M.A.B. The Chairman of the Council of Economic Advisors, N. Gregory Mankiw, recently stated "Outsourcing is a growing phenomenon, but its something that we should realize is a plus for the economy in the long run." Mankiw was stoned in the popular press for these remarks, but He was absolutely right. When firms outsource they become more efficient with higher margins of profit and more healthy accounts. These more healthy conditions lead to more dynamic gains in jobs, specialization and higher wages. The Wall Street Journal has repeatedly pointed out that "By reducing costs, outsourcing gives companies more money to invest. More investment means more jobs, especially with higher values added." As outsourcing takes place, along with its competitive advantages, it is clear that firms will increase productivity, and productivity is the key determinant to income and wage growth. As the worker spends his or her time on tasks more related to their immediate specialty, it would make sense they would produce more, and as a result, gain greater income from their greater production.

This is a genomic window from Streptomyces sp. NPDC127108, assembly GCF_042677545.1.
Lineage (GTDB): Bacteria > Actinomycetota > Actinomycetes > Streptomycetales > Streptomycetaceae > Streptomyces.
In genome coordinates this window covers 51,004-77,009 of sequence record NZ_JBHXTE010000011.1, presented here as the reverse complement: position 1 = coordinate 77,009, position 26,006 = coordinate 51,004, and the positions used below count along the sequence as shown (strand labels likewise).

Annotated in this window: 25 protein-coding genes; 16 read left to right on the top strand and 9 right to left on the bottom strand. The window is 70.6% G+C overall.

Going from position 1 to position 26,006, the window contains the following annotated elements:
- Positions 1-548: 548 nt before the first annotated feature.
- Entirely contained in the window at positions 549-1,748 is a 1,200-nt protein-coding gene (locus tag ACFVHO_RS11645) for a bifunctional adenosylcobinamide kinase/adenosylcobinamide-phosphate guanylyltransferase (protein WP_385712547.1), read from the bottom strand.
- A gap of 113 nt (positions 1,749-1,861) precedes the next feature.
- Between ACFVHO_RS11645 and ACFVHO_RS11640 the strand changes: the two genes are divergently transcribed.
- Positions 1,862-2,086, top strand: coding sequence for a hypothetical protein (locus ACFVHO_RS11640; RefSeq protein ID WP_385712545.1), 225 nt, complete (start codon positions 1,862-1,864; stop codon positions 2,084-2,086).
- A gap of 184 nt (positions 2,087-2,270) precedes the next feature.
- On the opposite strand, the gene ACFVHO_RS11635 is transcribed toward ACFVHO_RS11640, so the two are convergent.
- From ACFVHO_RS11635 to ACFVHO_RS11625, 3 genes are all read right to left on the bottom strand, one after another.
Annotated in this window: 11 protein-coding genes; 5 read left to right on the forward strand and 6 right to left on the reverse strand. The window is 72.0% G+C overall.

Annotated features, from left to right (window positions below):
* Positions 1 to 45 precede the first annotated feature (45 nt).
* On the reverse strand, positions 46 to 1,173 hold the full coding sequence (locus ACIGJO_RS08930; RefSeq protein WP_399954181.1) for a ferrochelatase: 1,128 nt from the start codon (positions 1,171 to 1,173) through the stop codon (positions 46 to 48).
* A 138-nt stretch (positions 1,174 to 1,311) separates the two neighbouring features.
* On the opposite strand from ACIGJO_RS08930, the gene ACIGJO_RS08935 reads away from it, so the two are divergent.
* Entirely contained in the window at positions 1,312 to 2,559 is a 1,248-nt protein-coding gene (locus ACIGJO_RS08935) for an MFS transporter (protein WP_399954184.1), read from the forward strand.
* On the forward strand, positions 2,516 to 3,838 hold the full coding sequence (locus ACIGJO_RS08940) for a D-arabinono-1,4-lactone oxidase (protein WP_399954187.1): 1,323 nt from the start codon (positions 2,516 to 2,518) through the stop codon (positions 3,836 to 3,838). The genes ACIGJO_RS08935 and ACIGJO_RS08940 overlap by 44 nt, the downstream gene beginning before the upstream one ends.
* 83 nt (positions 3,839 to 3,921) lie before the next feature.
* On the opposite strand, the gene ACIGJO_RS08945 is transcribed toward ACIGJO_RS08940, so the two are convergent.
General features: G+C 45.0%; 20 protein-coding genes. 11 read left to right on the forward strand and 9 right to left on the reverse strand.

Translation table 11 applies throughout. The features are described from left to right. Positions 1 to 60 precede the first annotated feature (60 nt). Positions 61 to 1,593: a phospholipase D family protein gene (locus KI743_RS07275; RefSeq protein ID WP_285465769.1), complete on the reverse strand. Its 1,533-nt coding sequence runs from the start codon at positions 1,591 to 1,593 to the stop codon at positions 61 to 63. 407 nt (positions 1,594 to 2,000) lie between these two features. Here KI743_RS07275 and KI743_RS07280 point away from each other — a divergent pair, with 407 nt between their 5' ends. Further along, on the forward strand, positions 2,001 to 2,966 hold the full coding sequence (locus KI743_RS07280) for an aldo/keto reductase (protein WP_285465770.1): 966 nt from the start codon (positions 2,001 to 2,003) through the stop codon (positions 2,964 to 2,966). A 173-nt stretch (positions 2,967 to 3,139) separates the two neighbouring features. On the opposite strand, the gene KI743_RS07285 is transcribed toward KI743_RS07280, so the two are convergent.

R.L.H. Documented studies clearly demonstrate that for every job that is "outsourced" to a foreign affiliate, two jobs are created in parent firms within the United States. Professor Matthew Slaughter in his published refereed report contents affirmatively that the dynamic gains from trade greatly outweigh the static losses. From statistical sources obtained from the US Bureau of Economic Analysis, Slaughter was able to substantiate his claim conclusively. He goes on to present data that shows that the firms engaged in insourcing and international trade are more likely to pay higher wages which of course enhances and enriches a high-performance US economy. Let that point be repeated, companies which engage in trade pay higher wages, and create more jobs as a piece of the economy than anything else. If nothing else, this should prove the value of trade.